All four lads reminisced about their greatest moment, Dundee United title winning side of 1982/83 in which Ralph played an integral part. The last game of the season incredibly took United to Dens Park, the home of their city rivals Dundee and make special mention of United’s first shot on goal by guess who?

Film shows Ralph receiving the ball inside the Dundee half, just outside the centre circle. He immediately controls the ball and rides a challenge at the same time, turning to run towards goal, transferring the ball from right to left foot. Twenty-five yards out from goal he sees the keeper off the line and deftly chips him with his left foot for another great goal.

Variously the lads called it, ‘fantastic’, ‘unbelievable’ and, ‘just what you came to expect.’ Ralph himself describes it thus. ‘It was a defining moment of my career really.’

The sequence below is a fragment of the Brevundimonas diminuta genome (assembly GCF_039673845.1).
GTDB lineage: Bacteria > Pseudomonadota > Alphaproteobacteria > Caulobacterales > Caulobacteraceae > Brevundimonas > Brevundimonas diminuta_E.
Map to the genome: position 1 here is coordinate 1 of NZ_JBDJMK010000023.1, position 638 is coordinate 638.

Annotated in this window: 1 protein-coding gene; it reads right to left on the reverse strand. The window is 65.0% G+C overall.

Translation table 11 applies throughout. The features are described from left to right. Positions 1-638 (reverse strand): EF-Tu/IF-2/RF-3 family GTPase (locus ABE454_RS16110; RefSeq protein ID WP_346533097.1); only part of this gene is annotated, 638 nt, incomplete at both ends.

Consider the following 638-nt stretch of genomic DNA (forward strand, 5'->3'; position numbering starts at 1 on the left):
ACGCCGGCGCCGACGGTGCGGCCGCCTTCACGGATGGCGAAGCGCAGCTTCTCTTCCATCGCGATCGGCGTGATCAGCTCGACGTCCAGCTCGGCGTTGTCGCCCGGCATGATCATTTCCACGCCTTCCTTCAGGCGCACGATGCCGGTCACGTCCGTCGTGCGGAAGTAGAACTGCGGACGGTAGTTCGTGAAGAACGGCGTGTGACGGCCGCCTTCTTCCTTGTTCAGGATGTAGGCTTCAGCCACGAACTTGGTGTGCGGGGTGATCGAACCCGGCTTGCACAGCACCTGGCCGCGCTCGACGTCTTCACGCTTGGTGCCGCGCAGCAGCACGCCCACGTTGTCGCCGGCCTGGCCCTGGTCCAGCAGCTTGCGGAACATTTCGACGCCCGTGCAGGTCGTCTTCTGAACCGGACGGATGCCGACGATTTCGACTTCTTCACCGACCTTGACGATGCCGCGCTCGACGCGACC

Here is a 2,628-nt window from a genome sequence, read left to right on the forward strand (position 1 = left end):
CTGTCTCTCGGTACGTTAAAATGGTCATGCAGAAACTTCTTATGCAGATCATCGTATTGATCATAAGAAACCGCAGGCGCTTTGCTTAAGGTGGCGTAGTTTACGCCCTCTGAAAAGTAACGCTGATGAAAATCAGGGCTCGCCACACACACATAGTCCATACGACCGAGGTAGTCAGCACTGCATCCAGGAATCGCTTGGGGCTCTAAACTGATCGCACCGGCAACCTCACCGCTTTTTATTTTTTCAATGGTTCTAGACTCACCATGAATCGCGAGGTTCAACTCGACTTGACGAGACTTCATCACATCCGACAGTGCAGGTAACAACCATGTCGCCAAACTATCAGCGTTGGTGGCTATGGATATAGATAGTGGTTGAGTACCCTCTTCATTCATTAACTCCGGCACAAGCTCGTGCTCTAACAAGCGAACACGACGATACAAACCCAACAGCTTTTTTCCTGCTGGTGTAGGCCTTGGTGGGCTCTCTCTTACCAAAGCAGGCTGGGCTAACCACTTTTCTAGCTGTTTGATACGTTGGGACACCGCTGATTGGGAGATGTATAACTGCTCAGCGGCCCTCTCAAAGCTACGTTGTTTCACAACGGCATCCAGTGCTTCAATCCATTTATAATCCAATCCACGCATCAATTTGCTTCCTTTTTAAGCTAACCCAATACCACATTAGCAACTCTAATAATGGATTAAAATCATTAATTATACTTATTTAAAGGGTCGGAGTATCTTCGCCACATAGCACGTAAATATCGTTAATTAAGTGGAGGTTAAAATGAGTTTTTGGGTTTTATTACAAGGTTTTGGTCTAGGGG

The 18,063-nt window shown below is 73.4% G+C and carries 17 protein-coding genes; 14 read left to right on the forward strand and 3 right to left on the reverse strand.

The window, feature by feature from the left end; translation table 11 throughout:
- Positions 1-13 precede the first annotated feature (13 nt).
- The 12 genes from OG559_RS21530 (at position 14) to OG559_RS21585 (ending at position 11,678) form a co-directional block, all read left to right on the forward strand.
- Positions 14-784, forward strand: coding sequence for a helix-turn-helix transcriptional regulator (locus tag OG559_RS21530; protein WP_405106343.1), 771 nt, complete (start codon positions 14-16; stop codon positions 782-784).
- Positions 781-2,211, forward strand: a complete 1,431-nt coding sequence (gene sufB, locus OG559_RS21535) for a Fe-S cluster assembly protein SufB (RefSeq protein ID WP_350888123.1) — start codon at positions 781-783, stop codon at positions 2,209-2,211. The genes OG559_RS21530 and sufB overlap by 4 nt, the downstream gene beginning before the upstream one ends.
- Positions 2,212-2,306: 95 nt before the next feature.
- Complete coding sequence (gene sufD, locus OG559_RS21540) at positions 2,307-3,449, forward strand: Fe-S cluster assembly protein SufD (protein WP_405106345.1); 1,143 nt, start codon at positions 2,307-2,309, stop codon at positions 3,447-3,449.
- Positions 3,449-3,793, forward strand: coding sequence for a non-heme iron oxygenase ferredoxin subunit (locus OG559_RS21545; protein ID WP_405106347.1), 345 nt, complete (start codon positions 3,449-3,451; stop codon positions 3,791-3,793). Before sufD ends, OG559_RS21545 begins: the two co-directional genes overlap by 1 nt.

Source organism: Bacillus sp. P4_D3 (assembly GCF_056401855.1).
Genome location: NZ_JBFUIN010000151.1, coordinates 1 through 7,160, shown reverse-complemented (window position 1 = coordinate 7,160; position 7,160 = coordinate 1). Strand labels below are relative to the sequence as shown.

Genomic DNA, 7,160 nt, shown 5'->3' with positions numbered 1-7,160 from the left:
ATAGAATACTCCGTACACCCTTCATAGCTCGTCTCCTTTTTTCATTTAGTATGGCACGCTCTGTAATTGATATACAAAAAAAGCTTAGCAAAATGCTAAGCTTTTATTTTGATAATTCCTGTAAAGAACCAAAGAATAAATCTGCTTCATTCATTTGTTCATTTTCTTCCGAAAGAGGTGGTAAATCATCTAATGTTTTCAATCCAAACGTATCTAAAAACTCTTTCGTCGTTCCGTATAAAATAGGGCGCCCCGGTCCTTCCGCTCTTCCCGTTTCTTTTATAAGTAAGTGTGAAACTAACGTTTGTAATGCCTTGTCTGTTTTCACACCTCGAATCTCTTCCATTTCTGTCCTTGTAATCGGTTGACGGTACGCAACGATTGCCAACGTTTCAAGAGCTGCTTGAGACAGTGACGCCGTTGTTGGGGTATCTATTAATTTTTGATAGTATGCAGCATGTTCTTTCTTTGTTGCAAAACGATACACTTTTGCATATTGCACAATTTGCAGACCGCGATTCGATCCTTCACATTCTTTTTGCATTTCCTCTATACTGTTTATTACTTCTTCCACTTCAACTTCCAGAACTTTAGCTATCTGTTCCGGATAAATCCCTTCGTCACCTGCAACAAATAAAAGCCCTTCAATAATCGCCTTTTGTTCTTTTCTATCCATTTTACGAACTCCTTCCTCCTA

Gary Robertson again. ‘Watching Ralph in the title winning season of 82/83 and the European Cup of 83/84 you really were saying. “This man should be playing for Scotland and regularly.” Us as football fans didn’t see what was going on behind the scenes. Ralph maybe had personal problems which we didn’t know about but Ralph really should have been up there with the best of them. He was, but he should’ve been getting capped for Scotland. There’s no doubt about that.’